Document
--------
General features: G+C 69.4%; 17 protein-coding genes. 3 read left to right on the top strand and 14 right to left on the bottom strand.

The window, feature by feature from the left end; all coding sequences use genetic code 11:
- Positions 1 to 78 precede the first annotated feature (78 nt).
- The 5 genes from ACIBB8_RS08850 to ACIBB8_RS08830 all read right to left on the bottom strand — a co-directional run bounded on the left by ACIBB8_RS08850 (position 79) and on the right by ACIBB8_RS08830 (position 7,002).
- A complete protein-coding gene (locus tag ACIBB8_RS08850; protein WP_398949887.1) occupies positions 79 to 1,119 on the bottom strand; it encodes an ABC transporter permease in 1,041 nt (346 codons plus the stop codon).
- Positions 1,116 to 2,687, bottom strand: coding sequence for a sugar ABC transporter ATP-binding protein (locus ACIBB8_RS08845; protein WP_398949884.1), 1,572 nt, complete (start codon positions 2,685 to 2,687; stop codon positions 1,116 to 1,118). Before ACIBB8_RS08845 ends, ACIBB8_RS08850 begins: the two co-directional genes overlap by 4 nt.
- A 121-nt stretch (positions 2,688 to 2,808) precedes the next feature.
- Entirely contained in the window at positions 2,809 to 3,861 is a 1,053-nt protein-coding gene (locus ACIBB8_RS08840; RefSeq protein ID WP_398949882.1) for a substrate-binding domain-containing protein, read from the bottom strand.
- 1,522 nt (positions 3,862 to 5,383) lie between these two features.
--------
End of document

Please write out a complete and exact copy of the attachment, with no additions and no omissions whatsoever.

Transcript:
General features: G+C 69.4%; 17 protein-coding genes. 3 read left to right on the top strand and 14 right to left on the bottom strand.

The window, feature by feature from the left end; all coding sequences use genetic code 11:
- Positions 1 to 78 precede the first annotated feature (78 nt).
- The 5 genes from ACIBB8_RS08850 to ACIBB8_RS08830 all read right to left on the bottom strand — a co-directional run bounded on the left by ACIBB8_RS08850 (position 79) and on the right by ACIBB8_RS08830 (position 7,002).
- A complete protein-coding gene (locus tag ACIBB8_RS08850; protein WP_398949887.1) occupies positions 79 to 1,119 on the bottom strand; it encodes an ABC transporter permease in 1,041 nt (346 codons plus the stop codon).
- Positions 1,116 to 2,687, bottom strand: coding sequence for a sugar ABC transporter ATP-binding protein (locus ACIBB8_RS08845; protein WP_398949884.1), 1,572 nt, complete (start codon positions 2,685 to 2,687; stop codon positions 1,116 to 1,118). Before ACIBB8_RS08845 ends, ACIBB8_RS08850 begins: the two co-directional genes overlap by 4 nt.
- A 121-nt stretch (positions 2,688 to 2,808) precedes the next feature.
- Entirely contained in the window at positions 2,809 to 3,861 is a 1,053-nt protein-coding gene (locus ACIBB8_RS08840; RefSeq protein ID WP_398949882.1) for a substrate-binding domain-containing protein, read from the bottom strand.
- 1,522 nt (positions 3,862 to 5,383) lie between these two features.